While a five-star rating still signals that a property has class, it's not always sufficient in making clear what guests can expect beyond the high-quality service and amenities.
Seeing a five-star rating by AAA Diamond or Forbes Travel Guide on a hotel’s website signals the caliber of service and amenities guests can expect but leaves unanswered questions about other experiential aspects of a property.
These ratings may seem even more ambiguous with the surge of lifestyle hotels offering unique experiences that can’t be compared to a baseline. That’s why Preferred Hotels and Resorts, which has lifestyle brands under its umbrella, decided to abandon star ratings for its properties in March and instead try to convey the types of experiences it knows guests look for.
Besides fast and reliable Wi-Fi and proximity to attractions or a conventions center, guests also want to know if a hotel will satisfy their passions for fitness or fine dining, for example.
“What I think is desirable and what you think is desirable are two different things,” said Bob Van Ness, a spokesperson for Preferred Hotels and Resorts.
“There’s still value in Forbes and AAA ratings, but four or five-star ratings are now almost undefinable, and there are more than one rating too with some hotels. For our lifestyle brands, we broke down that word into ‘life’ and ‘style’ and besides telling guests about our style, which existing rating systems already do, we want to tell guests what kind of life experiences they can have at our properties.”
A hotel could have an AAA Five Diamond rating, for example, and also be rated four stars by Forbes Travel Guide, potentially creating confusion for guests, Van Ness adds.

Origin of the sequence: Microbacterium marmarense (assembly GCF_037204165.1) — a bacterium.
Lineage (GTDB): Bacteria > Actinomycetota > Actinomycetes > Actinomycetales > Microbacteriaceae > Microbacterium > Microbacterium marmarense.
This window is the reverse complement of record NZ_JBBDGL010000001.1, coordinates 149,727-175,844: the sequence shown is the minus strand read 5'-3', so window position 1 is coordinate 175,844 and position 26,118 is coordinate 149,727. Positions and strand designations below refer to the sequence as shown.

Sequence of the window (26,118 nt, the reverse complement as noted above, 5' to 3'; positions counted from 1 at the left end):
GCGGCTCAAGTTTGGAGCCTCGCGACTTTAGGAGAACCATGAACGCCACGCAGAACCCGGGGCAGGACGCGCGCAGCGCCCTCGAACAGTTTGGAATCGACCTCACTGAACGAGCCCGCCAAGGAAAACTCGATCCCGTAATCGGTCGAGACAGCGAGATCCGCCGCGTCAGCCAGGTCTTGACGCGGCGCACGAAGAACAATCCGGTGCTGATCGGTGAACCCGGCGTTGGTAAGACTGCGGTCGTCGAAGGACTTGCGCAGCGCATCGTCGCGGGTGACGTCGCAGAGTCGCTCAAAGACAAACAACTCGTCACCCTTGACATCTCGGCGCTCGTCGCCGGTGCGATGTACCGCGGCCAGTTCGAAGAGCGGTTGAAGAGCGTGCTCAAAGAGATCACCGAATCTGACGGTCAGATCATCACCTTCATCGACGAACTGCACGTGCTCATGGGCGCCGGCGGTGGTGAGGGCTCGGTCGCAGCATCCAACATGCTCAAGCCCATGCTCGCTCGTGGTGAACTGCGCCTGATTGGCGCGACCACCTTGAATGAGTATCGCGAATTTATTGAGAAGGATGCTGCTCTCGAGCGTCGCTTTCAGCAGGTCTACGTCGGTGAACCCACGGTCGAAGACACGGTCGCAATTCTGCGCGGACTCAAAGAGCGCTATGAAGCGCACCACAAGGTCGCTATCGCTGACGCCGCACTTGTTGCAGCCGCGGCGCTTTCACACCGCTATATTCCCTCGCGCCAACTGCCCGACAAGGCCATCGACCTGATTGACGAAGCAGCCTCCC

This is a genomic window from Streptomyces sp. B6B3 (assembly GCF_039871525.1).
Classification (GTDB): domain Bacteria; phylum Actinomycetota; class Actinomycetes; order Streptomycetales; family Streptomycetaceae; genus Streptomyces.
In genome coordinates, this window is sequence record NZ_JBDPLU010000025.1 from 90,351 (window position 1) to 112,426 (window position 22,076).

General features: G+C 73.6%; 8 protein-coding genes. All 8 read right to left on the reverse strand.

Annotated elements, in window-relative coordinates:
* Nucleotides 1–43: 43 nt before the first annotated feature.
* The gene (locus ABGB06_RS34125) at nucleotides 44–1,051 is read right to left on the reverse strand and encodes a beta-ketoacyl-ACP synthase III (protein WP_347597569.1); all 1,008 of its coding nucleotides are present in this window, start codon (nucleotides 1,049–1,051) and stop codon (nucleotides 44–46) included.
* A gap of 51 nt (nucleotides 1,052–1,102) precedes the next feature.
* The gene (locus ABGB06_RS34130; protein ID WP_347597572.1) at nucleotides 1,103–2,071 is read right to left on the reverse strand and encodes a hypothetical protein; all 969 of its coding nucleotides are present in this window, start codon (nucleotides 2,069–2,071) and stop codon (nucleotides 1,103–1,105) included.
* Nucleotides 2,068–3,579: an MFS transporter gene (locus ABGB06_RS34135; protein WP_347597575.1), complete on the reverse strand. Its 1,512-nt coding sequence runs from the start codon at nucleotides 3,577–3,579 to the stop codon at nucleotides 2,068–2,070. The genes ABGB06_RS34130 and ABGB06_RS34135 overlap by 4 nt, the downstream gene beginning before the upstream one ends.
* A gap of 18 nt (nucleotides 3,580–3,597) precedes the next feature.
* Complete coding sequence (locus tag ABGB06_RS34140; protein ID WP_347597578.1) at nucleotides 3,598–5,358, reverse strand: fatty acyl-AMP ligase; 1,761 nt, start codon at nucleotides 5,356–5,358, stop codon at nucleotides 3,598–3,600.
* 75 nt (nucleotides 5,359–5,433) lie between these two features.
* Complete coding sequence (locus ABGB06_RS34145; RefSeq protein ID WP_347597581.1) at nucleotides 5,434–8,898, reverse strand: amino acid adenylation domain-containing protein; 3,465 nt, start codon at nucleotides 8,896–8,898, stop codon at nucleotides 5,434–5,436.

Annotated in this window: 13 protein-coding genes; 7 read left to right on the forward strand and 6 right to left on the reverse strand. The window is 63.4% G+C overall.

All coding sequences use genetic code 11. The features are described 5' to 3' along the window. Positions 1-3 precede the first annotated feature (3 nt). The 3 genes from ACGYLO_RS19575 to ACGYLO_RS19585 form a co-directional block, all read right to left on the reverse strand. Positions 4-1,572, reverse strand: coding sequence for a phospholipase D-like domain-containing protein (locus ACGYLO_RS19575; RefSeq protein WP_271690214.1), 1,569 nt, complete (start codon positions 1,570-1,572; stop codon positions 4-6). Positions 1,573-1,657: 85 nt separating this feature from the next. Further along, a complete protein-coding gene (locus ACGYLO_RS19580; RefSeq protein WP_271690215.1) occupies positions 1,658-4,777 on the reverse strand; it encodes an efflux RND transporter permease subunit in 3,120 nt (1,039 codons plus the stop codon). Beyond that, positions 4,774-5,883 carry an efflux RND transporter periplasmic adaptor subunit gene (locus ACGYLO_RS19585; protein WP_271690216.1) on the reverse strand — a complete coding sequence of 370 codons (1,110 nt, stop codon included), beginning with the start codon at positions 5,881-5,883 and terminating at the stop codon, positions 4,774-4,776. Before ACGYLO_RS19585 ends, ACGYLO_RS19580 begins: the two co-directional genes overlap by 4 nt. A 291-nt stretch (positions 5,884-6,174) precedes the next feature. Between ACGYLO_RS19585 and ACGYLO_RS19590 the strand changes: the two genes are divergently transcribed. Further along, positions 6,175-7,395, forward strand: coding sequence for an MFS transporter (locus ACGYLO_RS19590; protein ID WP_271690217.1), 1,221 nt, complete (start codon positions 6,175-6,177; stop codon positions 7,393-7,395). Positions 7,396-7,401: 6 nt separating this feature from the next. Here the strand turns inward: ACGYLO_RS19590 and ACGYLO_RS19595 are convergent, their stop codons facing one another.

On any property site for Preferred, an “Experiences” tab shows guests that particular hotel’s speciality. For the Hotel Metropole in Brussels, Belgium that’s family and wedding experiences. Preferred does, however, display a hotel’s TripAdvisor rating and link to guest reviews from that site, which other hotels like the Ocean House, an AAA Five Diamond-rated and Forbes five star-rated resort in Rhode Island, say aren’t as detailed or reliable as professional rating systems.
Do Guests Understand Star Ratings?
Ocean House feels its AAA Five Diamond and Forbes five-star ratings are the strongest indicators of the experiences guests can expect but many hotels are more flexible in their view of what constitutes reputable reviews.
The Grand Hyatt Playa del Carmen Resort, which opened in June, believes a five-star rating is relevant to some travelers alongside the information and amenities featured in the property description on the hotel’s site and TripAdvisor. As a new resort, the management team isn’t sure which travelers a star rating is most relevant to. So far it uses a TripAdvisor rating of four out of five stars and 47 guest reviews on that site.
Aside from relevancy, whether guests actually understand the meaning of star ratings is a budding question for some hoteliers. This is top of mind for Van Ness who believes the average guest doesn’t understand the full context of these ratings. Various facets of a stay are weighted differently for each rating system: the AAA Diamond ratings focus mainly on amenities and physical attributes of a hotel, while about 70% of a Forbes rating relates to service. Still, a five-star hotel is a five-star hotel, some argue.
“While many hotels throw around the term ‘five-star’ without actually being five-star, the term does have a certain amount of clout behind it and an average guest has a general understanding of what that means,” said Candice Traskos, a spokesperson for Ocean House.
“When a guest sees those designations, they know what level of service and luxury to expect, and it can help them justify the cost. The ratings separate us from the run-of-the-mill experience one has come to expect at most hotels.”
AAA and Forbes aren’t the only authorities on star ratings; other travel agencies and travel media also have their own ratings systems. Northstar Travel Media, which has offered professional hotel and cruise reviews for years, launched a service earlier this month letting travel agents’ clients compare these star ratings to separate agent and amenities ratings. This gives guests some level of clarity if they’re focusing on amenities, for example.
There is no one-size-fits all when it comes to star rankings and reviews, and ultimately some guests understand and relate better to user reviews than to professional ratings services from a respected brand, and vice versa.
Photo credit: The hotel bar at the Hotel Metropole in Brussels, Belgium. Jenni Konrad / Flickr